Tag Archives: GLUT

Table of Contents: Learning Java Bindings for OpenGL (JOGL)

This book and the excerpts on this blog are from 2004. Obviously, the API has changed a bit since then. I provide the older information and book in the hope that it will be useful to some hobbyists.

Purchase Printed Book Learning Java Bindings for OpenGL (JOGL)

 

JSR-231 passed the Final Approval Ballot stage. Did you know Quake 2 has been ported to Java using JOGL? Here’s the website. The JOAL sound appears to be working now, and the graphics are great!. Welcome JOGL gaming!

Author’s Note (very old and unlikely needed): If you experience an “Unable to lock surface” error when running the code samples in this book, try backing out the JOGL build you are using to an April 2004 1.1 release and that should clear up your issue.

Table of Contents: Learning Java Bindings for OpenGL (JOGL)

This book describes JOGL which was approved as JSR 231 and will become the javax.media.opengl package.

-T. Gene Davis Continue reading Table of Contents: Learning Java Bindings for OpenGL (JOGL)

Appendix D: The JARs, Sources and a Brick Texture – Learning Java Bindings for OpenGL (JOGL)

This book and the excerpts on this blog are from 2004. Obviously, the API has changed a bit since then. I provide the older information and book in the hope that it will be useful to some hobbyists.

Purchase Printed Book Learning Java Bindings for OpenGL (JOGL)

 

Table of Contents: Learning Java Bindings for OpenGL (JOGL)

This book describes JOGL which was approved as JSR 231 and will become the javax.media.opengl package.

-T. Gene Davis

 

 

copyright 2004 by Gene Davis of genedavissoftware.com

Appendix D: The JARs, Sources and a Brick Texture

Where is here?

I’m assembling the source and pre-compiled classes and/or JARs here that I made for the book. Also at the bottom is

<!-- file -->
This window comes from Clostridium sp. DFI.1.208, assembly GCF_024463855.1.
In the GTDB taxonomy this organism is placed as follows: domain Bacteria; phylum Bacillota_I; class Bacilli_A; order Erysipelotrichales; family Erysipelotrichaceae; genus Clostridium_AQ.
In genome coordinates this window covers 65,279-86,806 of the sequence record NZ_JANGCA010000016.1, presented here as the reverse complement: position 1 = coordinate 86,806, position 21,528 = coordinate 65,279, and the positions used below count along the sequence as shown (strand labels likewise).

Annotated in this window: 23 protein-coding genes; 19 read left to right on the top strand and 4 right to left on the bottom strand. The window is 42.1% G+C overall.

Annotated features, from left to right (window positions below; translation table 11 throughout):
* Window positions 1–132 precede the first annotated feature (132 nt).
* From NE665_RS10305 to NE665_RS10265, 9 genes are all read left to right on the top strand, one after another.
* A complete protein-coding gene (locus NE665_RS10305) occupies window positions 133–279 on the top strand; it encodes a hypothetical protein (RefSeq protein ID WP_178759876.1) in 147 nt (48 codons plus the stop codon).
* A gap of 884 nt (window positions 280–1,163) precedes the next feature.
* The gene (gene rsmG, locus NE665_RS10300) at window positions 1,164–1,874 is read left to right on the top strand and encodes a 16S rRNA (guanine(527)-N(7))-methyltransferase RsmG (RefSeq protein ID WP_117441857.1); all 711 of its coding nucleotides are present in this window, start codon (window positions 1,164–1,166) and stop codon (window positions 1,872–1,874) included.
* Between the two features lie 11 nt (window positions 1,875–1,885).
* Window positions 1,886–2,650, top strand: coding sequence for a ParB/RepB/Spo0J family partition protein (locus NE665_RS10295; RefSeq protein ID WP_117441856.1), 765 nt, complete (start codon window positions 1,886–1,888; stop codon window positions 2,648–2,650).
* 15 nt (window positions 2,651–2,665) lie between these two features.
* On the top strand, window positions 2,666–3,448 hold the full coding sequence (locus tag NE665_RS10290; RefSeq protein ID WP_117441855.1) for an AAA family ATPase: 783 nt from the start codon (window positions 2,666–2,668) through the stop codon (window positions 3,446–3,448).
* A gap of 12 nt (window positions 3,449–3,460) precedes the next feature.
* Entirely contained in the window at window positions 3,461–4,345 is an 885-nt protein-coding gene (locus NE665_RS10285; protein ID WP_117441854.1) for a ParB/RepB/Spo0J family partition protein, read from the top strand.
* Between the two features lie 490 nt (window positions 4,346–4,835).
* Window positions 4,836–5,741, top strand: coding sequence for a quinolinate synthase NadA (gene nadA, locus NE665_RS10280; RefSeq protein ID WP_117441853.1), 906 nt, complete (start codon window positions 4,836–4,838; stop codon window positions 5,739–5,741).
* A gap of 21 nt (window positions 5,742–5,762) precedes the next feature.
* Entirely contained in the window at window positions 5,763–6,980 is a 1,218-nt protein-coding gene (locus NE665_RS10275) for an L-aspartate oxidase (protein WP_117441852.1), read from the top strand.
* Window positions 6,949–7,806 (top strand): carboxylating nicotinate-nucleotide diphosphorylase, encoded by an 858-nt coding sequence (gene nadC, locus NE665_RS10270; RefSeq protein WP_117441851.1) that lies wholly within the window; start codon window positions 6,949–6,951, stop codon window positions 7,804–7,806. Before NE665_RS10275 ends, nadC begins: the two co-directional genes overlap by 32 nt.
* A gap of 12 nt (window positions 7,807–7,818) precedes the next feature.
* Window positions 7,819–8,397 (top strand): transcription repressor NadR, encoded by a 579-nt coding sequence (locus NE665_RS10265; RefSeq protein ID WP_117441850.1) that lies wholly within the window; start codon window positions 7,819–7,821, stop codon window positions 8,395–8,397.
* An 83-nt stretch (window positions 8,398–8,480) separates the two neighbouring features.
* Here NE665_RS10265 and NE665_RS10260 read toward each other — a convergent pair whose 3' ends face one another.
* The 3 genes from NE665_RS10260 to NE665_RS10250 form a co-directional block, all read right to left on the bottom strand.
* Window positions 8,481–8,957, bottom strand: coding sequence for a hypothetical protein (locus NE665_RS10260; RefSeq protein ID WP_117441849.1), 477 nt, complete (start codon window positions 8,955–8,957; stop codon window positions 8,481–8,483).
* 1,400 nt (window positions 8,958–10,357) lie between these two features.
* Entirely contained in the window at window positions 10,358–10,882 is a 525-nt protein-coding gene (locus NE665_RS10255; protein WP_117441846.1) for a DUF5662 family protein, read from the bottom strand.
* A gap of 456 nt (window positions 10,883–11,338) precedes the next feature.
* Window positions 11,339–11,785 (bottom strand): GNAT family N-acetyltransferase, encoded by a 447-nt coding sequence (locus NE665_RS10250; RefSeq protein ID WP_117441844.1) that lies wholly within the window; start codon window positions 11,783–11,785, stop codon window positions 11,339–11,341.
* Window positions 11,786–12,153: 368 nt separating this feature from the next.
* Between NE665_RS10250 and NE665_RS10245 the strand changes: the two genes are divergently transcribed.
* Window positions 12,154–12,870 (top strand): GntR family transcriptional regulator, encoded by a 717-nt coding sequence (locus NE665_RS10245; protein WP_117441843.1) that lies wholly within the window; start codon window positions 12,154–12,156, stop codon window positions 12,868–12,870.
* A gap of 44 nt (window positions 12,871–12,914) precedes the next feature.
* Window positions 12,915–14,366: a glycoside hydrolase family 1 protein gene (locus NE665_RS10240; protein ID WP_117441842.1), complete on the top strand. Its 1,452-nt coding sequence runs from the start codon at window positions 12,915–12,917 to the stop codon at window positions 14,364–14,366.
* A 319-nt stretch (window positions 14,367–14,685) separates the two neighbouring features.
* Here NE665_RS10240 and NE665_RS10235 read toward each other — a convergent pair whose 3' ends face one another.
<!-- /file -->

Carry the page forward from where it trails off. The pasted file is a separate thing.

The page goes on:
the texture I made for chapter nine. Feel free to use or modify this code, but remember it is provided on an “as is” basis.

Examples for chapter 1

ch1.zip has some very basic JOGL apps with source and classes. Also, the ‘read_me.txt’
file contains instructions for running the compiled classes. If you want
code to help you determine if JOGL is installed properly, look at the HelloWorld class and java source file.
(‘ch1.zip’ updated June 2007)

Examples for chapter 2

ch2.zip contains samples of using trig with JOGL. Both classes and source code are
included.
(‘ch2.zip’ updated June 2007)

Examples for chapter 3

ch3.zip contains several loose class files as well as the bouncing example and the dial
example code and classes.
(‘ch3.zip’ updated June 2007)

Continue reading Appendix D: The JARs, Sources and a Brick Texture – Learning Java Bindings for OpenGL (JOGL)

Chapter 1: Hello JOGL – Learning Java Bindings for OpenGL (JOGL)

This book and the excerpts on this blog are from 2004. Obviously, the API has changed a bit since then. I provide the older information and book in the hope that it will be useful to some hobbyists.

Purchase Printed Book Learning Java Bindings for OpenGL (JOGL)

 

Table of Contents: Learning Java Bindings for OpenGL (JOGL)